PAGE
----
“…for we walk by faith, not by sight— we are of good courage, I say, and prefer rather to be absent from the body and to be at home with the Lord.  Therefore we also have as our ambition, whether at home or absent, to be pleasing to Him.”      2 Corinthians 5:7-9

*****

 

Prayer Prompt-

Father, am I living prepared to die?

Dear friends,

I know this particular topic is not for everyone, but it is one that many people face at some point so I want to address it. I recall the first time someone brought it up to me, it made me so angry. It was the day after my first husband’s funeral. A well-meaning older gentleman who lived down the street happened to be walking by when I was getting the mail from my mailbox. He kindly gave me his condolences concerning Steve’s death, then said, “You’re young and attractive—you will get married again.” I am usually a very calm person, but I wanted so badly to punch him in the face. I restrained myself! I didn’t ever want to think about marrying again. No one could ever replace my 37 year old beloved husband. How dare he say that!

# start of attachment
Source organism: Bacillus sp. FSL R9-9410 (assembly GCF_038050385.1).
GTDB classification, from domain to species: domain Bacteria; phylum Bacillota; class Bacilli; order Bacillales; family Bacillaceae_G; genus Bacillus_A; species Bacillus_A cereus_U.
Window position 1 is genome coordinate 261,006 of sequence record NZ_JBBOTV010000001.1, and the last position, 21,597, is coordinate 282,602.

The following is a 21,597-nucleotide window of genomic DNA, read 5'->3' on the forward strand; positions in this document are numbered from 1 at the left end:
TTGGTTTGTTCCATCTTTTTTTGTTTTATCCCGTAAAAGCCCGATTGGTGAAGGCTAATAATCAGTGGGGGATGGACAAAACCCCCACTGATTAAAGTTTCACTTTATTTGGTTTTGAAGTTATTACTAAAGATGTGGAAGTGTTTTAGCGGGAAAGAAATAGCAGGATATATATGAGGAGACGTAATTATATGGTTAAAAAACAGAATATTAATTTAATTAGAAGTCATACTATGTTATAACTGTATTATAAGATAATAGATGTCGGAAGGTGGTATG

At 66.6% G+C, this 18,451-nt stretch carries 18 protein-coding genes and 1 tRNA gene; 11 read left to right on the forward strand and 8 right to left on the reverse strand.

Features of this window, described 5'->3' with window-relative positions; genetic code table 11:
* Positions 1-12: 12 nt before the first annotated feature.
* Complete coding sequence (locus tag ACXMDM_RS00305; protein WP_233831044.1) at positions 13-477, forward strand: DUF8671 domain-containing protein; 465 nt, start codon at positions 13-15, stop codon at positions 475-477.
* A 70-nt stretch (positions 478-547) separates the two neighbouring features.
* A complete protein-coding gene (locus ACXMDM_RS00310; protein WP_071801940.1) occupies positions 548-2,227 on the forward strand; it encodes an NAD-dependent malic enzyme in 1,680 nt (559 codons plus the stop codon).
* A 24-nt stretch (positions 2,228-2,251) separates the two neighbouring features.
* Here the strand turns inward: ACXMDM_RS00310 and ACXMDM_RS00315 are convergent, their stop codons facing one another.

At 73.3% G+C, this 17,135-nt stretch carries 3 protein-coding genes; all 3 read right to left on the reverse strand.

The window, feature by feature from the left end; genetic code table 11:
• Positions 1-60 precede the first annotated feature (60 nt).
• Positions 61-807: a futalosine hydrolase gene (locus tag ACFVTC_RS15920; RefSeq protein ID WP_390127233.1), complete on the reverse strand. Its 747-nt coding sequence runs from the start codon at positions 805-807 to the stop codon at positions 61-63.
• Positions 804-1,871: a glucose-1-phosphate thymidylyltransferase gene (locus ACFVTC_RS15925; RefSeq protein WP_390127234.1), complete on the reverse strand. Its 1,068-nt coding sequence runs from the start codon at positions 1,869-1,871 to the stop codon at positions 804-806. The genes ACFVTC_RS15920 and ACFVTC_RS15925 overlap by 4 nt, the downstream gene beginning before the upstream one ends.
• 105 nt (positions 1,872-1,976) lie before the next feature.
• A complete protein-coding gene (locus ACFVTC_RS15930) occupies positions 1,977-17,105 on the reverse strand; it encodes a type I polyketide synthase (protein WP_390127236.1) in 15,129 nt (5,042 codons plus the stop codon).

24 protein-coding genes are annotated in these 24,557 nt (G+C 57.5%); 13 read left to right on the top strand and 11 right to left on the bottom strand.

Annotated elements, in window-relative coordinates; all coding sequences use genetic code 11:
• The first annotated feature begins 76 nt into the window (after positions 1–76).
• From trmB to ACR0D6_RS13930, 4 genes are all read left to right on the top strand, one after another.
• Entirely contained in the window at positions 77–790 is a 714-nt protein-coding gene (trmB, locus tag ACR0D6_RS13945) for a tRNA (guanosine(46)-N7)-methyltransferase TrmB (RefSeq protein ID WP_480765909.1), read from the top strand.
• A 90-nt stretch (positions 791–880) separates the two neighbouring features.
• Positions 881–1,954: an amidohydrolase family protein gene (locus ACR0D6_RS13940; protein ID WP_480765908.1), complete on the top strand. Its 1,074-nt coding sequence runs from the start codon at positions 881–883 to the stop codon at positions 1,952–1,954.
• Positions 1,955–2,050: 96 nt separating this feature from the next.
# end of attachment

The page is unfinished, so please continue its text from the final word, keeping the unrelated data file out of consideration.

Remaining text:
Now I can say that I have been happily remarried to an extremely good man for 22 years now. That’s a whole other story. I had to work through my grief before I could ever even entertain the idea of another man in my life. When that time came, it brought up all kinds of new grief and issues. I felt guilty for having feelings for another man. That was sweetly taken care of by my Steve when he told me before he died that I would marry a very good man. I didn’t want to hear it from him either, but I’m so glad he blessed my next marriage in several ways- making it easier to fall in love again. A lot of people don’t have that permission to go on.